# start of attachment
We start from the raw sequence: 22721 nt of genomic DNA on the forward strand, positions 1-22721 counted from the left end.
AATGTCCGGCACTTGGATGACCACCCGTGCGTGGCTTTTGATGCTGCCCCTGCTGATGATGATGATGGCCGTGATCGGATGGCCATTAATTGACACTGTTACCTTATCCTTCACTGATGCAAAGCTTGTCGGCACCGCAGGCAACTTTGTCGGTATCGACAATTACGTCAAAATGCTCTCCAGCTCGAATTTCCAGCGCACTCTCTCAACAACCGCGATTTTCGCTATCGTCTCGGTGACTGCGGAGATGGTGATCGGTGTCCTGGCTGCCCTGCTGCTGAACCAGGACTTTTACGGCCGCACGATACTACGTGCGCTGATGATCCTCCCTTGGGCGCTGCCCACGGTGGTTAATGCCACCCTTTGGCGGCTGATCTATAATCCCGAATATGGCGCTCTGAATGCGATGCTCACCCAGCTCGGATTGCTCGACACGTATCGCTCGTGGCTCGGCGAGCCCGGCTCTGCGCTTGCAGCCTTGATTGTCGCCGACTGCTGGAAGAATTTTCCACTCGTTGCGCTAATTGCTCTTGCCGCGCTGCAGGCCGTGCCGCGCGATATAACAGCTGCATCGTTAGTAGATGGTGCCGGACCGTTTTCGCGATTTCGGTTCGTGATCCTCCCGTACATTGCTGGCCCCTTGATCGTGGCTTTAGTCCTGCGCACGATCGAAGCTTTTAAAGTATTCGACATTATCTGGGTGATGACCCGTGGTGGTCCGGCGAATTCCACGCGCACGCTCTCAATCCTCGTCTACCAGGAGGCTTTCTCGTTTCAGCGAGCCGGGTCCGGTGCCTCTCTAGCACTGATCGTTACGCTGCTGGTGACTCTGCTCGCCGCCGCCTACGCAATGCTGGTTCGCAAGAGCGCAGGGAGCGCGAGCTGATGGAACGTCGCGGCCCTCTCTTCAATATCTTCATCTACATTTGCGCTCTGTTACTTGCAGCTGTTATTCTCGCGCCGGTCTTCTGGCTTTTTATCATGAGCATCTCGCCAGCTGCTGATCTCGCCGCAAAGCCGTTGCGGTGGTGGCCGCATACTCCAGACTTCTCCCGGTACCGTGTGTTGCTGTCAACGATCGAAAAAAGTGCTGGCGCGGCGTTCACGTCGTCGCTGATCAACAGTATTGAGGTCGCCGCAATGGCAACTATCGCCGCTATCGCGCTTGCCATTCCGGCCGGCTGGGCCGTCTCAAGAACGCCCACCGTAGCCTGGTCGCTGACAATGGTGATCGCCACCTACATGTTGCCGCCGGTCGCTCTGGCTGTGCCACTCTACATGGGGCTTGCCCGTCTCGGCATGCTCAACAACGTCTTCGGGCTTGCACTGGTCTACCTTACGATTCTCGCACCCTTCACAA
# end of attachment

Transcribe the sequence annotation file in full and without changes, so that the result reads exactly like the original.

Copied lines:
We start from the raw sequence: 22721 nt of genomic DNA on the forward strand, positions 1-22721 counted from the left end.
AATGTCCGGCACTTGGATGACCACCCGTGCGTGGCTTTTGATGCTGCCCCTGCTGATGATGATGATGGCCGTGATCGGATGGCCATTAATTGACACTGTTACCTTATCCTTCACTGATGCAAAGCTTGTCGGCACCGCAGGCAACTTTGTCGGTATCGACAATTACGTCAAAATGCTCTCCAGCTCGAATTTCCAGCGCACTCTCTCAACAACCGCGATTTTCGCTATCGTCTCGGTGACTGCGGAGATGGTGATCGGTGTCCTGGCTGCCCTGCTGCTGAACCAGGACTTTTACGGCCGCACGATACTACGTGCGCTGATGATCCTCCCTTGGGCGCTGCCCACGGTGGTTAATGCCACCCTTTGGCGGCTGATCTATAATCCCGAATATGGCGCTCTGAATGCGATGCTCACCCAGCTCGGATTGCTCGACACGTATCGCTCGTGGCTCGGCGAGCCCGGCTCTGCGCTTGCAGCCTTGATTGTCGCCGACTGCTGGAAGAATTTTCCACTCGTTGCGCTAATTGCTCTTGCCGCGCTGCAGGCCGTGCCGCGCGATATAACAGCTGCATCGTTAGTAGATGGTGCCGGACCGTTTTCGCGATTTCGGTTCGTGATCCTCCCGTACATTGCTGGCCCCTTGATCGTGGCTTTAGTCCTGCGCACGATCGAAGCTTTTAAAGTATTCGACATTATCTGGGTGATGACCCGTGGTGGTCCGGCGAATTCCACGCGCACGCTCTCAATCCTCGTCTACCAGGAGGCTTTCTCGTTTCAGCGAGCCGGGTCCGGTGCCTCTCTAGCACTGATCGTTACGCTGCTGGTGACTCTGCTCGCCGCCGCCTACGCAATGCTGGTTCGCAAGAGCGCAGGGAGCGCGAGCTGATGGAACGTCGCGGCCCTCTCTTCAATATCTTCATCTACATTTGCGCTCTGTTACTTGCAGCTGTTATTCTCGCGCCGGTCTTCTGGCTTTTTATCATGAGCATCTCGCCAGCTGCTGATCTCGCCGCAAAGCCGTTGCGGTGGTGGCCGCATACTCCAGACTTCTCCCGGTACCGTGTGTTGCTGTCAACGATCGAAAAAAGTGCTGGCGCGGCGTTCACGTCGTCGCTGATCAACAGTATTGAGGTCGCCGCAATGGCAACTATCGCCGCTATCGCGCTTGCCATTCCGGCCGGCTGGGCCGTCTCAAGAACGCCCACCGTAGCCTGGTCGCTGACAATGGTGATCGCCACCTACATGTTGCCGCCGGTCGCTCTGGCTGTGCCACTCTACATGGGGCTTGCCCGTCTCGGCATGCTCAACAACGTCTTCGGGCTTGCACTGGTCTACCTTACGATTCTCGCACCCTTCACAA